Insecurity In Chad Over Idriss Déby’s Burial, Rebels Threaten Advance

The late Chadian leader, Idriss Deby

There is anxiousness in Chad, as about a dozen African heads of state and French President Emmanuel Macron are expected to attend the funeral of the late Chadian President, Idriss Déby Itno, in the face of threats from rebels to resume an offensive on the country’s capital.

Several of the Chadian army officers, led by General Idriss Abdéramane Dicko, also refused to recognise the authority of the Transitional Military Council, led by Mahamat Idriss Déby the son of the late leader of Chad.

While Mahamat took over as head of the Military Transitional Council after the death of his father, the Chadian opposition denounces it as a coup. As tension builds over the stalemate, expectations are high over the outcome of the African Union Peace and Security Council (AUPSC) deliberation, which held yesterday over the situation in Chad and Somalia. A communiqué was still being expected as at press time on the position of the continental body over the political situation in Chad.

But the French Government, yesterday, threw its weight behind the military takeover in Chad. This was disclosed by French Foreign Minister, Jean-Yves Le Drian, although under the Chadian constitution, the Speaker of the House should have become the interim leader upon the death of an incumbent.

“There are exceptional circumstances,” Le Drian said. “Logically, it should be Mr Haroun Kabadi but he refused because of the exceptional security reasons that were needed to ensure the stability of this country.”

He added that the goal was for the military council to ensure it brokers stability in Chad before it then transits to civilian rule. Le Drian’s explanation may justify why most world leaders have shied away from condemning the military takeover in the oil-producing central African nation. Despite objections from the opposition, the country’s military installed 37-year-old son of the slain leader, Mahamat, as president. The military also dissolved the government, the constitution and the parliament.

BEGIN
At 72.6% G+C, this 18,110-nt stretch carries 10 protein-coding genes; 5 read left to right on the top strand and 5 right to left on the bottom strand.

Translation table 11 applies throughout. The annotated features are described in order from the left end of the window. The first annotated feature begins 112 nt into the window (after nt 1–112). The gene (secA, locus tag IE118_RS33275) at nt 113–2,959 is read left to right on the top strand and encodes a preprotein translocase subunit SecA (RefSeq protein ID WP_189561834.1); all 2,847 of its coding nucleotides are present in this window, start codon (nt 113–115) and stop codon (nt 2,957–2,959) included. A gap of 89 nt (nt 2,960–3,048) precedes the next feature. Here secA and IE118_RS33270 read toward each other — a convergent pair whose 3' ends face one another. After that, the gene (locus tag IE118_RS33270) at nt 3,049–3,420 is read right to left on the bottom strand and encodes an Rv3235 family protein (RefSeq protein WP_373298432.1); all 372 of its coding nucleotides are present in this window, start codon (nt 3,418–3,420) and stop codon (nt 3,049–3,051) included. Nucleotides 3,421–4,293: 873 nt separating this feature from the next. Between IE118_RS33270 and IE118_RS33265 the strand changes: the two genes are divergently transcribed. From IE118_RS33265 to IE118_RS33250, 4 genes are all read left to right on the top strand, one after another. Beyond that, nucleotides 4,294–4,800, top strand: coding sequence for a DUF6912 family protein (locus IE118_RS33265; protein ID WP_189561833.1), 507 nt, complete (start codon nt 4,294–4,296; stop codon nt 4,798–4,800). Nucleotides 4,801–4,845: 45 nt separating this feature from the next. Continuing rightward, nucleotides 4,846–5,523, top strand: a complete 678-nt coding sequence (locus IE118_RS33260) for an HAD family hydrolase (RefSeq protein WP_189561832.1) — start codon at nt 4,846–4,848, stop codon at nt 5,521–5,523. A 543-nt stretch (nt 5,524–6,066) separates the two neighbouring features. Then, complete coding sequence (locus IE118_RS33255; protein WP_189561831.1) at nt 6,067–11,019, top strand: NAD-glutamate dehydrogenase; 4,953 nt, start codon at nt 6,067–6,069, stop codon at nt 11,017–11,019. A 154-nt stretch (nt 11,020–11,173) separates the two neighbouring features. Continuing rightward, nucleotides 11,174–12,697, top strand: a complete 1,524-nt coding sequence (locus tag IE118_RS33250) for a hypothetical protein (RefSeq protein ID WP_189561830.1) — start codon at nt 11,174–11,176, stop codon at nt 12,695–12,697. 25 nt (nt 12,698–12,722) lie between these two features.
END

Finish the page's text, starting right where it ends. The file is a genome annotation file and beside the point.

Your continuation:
Meanwhile, rebel forces, a Libyan-based group of dissident army officers with the name Front for Change and Concord in Chad, have rejected the new government. They have threatened to press their offensive into N’Djamena, Chad’s capital. They however paused hostilities to allow the government time to bury Mr Déby. Labour unions have also called on workers to down tools in protest against a military takeover.

In addition to President Macron of France, the following leaders are expected in the Chadian capital for the funeral: Alpha Condé (Guinea Conakry), Umaro Sissoco Embalo (Guinea-Bissau), Bah Ndaw (Mali), Félix Tshisekedi (DRC), Mohamed Bazoum (Niger). Others are Roch Marc Christian Kaboré (Burkina Faso), Mohamed Ould El-Ghazaouni (Mauritania), Faure Gnassingbé (Togo), Abdel Fattah al-Burhan (Sudan) and Rose Christiane Ossouka Raponda (Prime Minister of Gabon).

Already in the country yesterday evening were president of Niger, Bazoum; president of Mali, Ndaw; Prime Minister of Gabon, Rose Ossouka; President of Mauritania, El-Ghazaouani; and the Special Representative of the Secretary-General of the United Nations for West Africa and the Sahel, Mahamat Saleh Annadif. They were all received at the airport by the vice-president of the TMC, General Djimadoum Tiraïna. French President Macron also touched down into the country last night around 8:45p.m. for the funeral. This is despite warnings from the rebels that foreign leaders should not attend for security reasons.

The Federal Government yesterday warned that the killing of Chadian leader, Idriss Déby and the absence of the country’s influence on the border may worsen Nigeria’s security situation and that of other neighbouring countries of the lake Chad basin.

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